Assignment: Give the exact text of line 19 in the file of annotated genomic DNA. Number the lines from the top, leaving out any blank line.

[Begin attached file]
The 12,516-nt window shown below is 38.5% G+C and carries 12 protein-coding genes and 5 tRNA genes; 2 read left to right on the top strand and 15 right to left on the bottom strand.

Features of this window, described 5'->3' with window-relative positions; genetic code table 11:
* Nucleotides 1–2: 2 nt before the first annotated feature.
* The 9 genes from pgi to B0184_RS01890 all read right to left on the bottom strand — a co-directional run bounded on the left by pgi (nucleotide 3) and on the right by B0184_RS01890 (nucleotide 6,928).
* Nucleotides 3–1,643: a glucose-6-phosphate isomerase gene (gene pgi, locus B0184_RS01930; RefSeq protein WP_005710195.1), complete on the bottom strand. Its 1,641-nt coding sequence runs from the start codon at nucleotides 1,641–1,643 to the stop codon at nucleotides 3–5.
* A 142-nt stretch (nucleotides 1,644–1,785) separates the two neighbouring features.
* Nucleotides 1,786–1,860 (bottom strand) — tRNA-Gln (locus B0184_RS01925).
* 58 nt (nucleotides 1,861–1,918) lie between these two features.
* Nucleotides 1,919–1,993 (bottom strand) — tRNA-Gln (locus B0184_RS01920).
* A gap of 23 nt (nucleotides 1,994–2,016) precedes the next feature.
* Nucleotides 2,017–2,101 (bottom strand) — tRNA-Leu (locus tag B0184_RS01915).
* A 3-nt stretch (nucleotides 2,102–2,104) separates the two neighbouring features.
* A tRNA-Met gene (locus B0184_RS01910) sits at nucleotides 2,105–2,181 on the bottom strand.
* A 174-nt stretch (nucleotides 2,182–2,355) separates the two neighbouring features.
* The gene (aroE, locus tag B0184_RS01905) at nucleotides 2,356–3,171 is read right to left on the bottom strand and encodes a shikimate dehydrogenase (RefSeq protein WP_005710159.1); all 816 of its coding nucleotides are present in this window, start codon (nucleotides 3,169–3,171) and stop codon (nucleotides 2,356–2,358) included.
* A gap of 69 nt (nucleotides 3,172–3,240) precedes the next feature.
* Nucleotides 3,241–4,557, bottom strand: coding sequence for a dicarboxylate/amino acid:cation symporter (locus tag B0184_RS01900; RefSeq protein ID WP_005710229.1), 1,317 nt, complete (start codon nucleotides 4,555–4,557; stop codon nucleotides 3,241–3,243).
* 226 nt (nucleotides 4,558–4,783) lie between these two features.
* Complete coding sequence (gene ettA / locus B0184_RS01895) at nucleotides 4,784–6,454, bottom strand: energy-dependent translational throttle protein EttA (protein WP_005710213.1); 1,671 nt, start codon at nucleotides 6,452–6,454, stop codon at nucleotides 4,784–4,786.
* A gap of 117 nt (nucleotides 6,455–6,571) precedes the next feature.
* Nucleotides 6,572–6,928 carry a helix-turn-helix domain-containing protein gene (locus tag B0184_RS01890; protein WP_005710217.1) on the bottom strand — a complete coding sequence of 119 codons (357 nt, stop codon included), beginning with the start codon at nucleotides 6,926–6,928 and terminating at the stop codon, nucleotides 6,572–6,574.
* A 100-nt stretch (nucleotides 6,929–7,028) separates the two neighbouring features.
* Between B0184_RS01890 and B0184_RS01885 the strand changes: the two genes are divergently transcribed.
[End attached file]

* Complete coding sequence (gene ettA / locus B0184_RS01895) at nucleotides 4,784–6,454, bottom strand: energy-dependent translational throttle protein EttA (protein WP_005710213.1); 1,671 nt, start codon at nucleotides 6,452–6,454, stop codon at nucleotides 4,784–4,786.